Host Family Recognition Day:
Last Monday was a holiday here in Colombia, so we took the opportunity to have a Host Family Recognition Day to celebrate the wonderful families we have been living with for the last three months during training. Constance and Alli took the lead in planning this event and did a wonderful job (thanks again ladies)! The event was held in a community room in a church near Los Andes where most of the trainees live. Unfortunately my family ended up not being able to come, but luckily Kerry’s host mom (my aunt) was willing to adopt me for the day along with abuela. When all of the families arrived, after we took pictures, there was time to snack and chat. Nate and Andrew MC’d the event (in Spanish!) and they killed it. Dianna gave a speech thanking the host families and telling them what an important role they have had in our experience. Kelsey played a local favorite by Carlos Vives on her guitar and sang and the families were amazed at her talent and beautiful voice. We finished off by teaching our families how to do the hokey pokey and eating apple pie. If that’s not a cultural exchange I don’t know what is.
Commitment to Service:
Friday was our official last day of pre-service training as we will swear in on Monday. One of our last sessions was called ‘Commitment to Service’. We were each asked to prepare a short commitment to service to be shared with the group. We were told to think of this as our vows to our service. It is also something we will keep and reflect back on during our service and at the end of our two years. Everyone’s commitment was unique, but they all reflected similar sentiments. Some were hilarious, others were in poem form, and all were personal and touching.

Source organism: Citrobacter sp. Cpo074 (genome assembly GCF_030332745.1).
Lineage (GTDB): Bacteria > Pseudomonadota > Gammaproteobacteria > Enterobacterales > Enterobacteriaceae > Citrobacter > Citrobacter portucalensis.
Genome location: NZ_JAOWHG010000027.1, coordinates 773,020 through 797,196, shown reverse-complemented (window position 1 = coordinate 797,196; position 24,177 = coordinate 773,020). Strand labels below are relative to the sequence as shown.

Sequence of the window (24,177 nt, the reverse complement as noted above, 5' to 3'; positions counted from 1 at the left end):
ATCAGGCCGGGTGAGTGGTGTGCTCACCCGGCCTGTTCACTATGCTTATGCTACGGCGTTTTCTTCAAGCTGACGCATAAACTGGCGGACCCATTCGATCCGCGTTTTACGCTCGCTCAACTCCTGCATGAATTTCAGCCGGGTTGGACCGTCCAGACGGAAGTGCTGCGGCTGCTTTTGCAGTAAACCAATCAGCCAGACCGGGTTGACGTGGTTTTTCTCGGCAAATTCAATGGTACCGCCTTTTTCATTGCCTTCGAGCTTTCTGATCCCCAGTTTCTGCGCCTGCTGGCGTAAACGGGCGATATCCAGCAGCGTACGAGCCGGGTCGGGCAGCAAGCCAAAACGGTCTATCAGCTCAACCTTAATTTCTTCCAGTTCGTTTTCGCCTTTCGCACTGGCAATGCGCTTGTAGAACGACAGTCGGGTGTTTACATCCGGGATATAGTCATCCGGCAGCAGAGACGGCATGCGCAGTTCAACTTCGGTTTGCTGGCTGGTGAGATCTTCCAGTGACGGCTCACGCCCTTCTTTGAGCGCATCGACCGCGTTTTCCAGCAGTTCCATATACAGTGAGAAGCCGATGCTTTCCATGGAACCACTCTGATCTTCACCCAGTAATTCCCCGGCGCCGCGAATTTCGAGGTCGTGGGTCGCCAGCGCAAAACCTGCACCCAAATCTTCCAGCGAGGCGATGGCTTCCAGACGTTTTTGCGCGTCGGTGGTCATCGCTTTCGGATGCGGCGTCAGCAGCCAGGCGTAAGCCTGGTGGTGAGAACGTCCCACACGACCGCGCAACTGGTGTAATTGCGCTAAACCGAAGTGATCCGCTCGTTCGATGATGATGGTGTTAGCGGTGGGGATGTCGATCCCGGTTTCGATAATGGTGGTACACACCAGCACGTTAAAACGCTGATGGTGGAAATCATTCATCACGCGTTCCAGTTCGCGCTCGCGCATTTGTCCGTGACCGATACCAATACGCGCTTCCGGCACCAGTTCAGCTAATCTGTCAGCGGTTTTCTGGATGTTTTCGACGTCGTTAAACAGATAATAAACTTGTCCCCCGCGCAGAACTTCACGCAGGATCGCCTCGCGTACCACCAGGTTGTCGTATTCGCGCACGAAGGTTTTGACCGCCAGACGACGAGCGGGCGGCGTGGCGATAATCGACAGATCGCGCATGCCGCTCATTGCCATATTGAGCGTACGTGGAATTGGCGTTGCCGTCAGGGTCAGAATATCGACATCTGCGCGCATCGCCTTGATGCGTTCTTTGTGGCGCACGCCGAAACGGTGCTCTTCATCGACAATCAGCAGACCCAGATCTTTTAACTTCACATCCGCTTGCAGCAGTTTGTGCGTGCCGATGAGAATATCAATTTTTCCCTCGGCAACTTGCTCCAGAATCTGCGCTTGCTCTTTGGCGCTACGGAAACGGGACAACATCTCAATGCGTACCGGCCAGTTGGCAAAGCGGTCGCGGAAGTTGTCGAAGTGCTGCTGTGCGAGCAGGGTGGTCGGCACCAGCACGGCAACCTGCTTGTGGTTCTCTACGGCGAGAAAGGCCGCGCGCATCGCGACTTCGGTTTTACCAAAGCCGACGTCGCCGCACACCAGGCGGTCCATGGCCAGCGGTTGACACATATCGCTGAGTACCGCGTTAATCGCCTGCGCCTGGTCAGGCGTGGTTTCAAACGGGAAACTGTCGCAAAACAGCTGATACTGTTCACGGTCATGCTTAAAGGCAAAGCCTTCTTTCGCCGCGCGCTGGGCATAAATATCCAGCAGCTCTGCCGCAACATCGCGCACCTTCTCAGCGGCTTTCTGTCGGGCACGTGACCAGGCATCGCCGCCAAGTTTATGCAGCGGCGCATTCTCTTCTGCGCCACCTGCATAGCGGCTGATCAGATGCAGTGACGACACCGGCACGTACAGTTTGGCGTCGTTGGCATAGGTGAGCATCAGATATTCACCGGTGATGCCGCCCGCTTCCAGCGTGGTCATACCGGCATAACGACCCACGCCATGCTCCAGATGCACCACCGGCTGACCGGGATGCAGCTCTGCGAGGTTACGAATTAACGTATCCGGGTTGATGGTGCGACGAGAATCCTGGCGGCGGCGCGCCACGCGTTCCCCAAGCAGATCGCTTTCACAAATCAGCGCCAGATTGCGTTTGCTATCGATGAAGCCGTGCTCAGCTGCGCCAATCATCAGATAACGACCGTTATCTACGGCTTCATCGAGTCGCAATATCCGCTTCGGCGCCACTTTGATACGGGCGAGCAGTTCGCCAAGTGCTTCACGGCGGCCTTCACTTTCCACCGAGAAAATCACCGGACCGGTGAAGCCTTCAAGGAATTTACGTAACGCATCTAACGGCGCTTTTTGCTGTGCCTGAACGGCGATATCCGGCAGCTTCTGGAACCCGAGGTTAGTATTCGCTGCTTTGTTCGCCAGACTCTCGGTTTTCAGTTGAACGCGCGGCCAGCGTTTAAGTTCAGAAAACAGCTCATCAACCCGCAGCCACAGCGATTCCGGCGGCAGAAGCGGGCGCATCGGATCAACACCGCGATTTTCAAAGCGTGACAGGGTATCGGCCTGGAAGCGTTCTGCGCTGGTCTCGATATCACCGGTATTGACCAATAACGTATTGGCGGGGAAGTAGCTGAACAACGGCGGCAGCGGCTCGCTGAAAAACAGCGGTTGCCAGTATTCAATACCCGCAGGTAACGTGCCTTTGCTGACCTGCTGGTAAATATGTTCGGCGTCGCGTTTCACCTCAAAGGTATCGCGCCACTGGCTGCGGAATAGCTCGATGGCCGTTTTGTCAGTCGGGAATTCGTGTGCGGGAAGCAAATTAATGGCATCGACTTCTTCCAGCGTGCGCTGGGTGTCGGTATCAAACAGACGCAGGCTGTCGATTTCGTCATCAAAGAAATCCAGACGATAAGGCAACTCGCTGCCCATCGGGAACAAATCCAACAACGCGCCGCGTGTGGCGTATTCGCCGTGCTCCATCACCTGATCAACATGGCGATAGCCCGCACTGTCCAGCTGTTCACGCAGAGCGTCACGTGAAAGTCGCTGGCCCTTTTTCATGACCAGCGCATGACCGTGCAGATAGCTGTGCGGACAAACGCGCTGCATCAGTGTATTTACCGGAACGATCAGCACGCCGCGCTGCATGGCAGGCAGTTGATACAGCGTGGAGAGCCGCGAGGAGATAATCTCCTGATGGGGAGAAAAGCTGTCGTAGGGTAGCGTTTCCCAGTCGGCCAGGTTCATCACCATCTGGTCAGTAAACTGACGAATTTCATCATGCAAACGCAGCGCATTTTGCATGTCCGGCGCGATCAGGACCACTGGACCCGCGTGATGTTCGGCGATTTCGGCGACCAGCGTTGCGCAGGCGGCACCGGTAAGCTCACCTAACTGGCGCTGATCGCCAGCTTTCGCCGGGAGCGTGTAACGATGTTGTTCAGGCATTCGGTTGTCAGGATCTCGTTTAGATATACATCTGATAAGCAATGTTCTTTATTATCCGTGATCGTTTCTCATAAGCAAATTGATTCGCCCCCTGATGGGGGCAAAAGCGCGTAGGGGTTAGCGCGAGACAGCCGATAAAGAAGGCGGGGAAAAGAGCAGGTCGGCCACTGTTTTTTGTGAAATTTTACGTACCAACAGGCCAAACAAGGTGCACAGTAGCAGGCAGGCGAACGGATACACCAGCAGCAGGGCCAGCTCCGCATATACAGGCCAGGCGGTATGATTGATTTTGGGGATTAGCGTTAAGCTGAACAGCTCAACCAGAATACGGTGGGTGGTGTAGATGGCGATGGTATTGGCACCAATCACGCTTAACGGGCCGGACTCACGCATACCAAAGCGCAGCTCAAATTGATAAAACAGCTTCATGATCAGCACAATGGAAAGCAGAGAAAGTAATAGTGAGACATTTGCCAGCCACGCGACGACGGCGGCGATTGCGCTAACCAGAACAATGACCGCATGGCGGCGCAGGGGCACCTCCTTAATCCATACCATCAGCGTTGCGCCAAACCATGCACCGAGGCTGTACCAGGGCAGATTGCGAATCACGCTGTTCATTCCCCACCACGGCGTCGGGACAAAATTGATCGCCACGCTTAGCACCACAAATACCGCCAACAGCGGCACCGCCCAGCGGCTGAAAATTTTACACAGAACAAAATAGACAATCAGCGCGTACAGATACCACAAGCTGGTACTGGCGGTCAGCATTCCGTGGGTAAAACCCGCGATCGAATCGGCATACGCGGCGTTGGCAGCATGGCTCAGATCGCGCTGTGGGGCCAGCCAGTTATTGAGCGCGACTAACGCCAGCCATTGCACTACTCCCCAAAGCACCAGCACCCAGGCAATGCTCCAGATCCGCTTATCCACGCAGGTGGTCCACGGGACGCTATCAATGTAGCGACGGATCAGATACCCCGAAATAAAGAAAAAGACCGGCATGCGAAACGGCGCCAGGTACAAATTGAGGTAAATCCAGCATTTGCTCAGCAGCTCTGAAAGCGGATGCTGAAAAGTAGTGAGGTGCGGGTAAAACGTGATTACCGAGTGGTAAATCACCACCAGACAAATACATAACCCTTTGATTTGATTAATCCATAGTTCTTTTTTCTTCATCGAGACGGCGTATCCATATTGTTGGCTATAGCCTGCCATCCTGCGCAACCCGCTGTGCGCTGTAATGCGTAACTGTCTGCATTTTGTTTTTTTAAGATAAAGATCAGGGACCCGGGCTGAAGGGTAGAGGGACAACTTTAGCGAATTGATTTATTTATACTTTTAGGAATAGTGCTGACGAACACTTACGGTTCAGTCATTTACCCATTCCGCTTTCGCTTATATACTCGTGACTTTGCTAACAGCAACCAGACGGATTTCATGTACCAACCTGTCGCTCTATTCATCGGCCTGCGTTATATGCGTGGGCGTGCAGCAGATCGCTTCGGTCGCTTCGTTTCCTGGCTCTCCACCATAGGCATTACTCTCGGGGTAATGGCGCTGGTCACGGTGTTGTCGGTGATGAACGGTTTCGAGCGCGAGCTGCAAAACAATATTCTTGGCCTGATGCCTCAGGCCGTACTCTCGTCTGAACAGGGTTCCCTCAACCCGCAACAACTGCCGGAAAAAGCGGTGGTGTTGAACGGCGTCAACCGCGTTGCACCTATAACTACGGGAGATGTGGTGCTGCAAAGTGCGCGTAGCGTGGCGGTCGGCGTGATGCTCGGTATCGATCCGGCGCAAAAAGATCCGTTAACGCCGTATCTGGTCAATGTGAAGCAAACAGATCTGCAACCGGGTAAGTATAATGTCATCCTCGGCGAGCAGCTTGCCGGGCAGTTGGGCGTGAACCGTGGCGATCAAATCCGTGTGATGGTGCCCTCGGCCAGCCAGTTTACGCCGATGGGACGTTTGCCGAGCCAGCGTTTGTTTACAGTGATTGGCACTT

Here is my commitment to service:
“Today as I reflect on my commitment to Peace Corps service, I think back to when our journey began 79 days ago as an enthusiastic and idealistic group of 30 in the Miami airport. Our story as it has been written thus far contains tales of host family adventures, countless hours in the Colombo, and more rice than we ever dreamed possible. We have been exposed to some of the realities of living and working as volunteers in Colombia, our roles working in sustainable development, and the expectations of us within the TEL program. As our first chapter comes to a close, I am reminded that there are many entries to come, and I am happy to say I still see that sense of idealism and enthusiasm in each one of us. As I reflect on all we have learned in an attempt to make a promise for my service I have found that there are countless goals, expectations, and commitments each of us could make to ourselves, one another, and our Colombian counterparts. So today I am making one simple promise. I promise to do my best. I promise to do my best to learn the language, take part in a cultural exchange, keep smiling, and get busy working alongside strangers who will become family, in a country that has already begun to steal my heart away.”
We swear in on Monday so next time I post…I will be an official Peace Corps Volunteer!
Until next time…..paz y amor.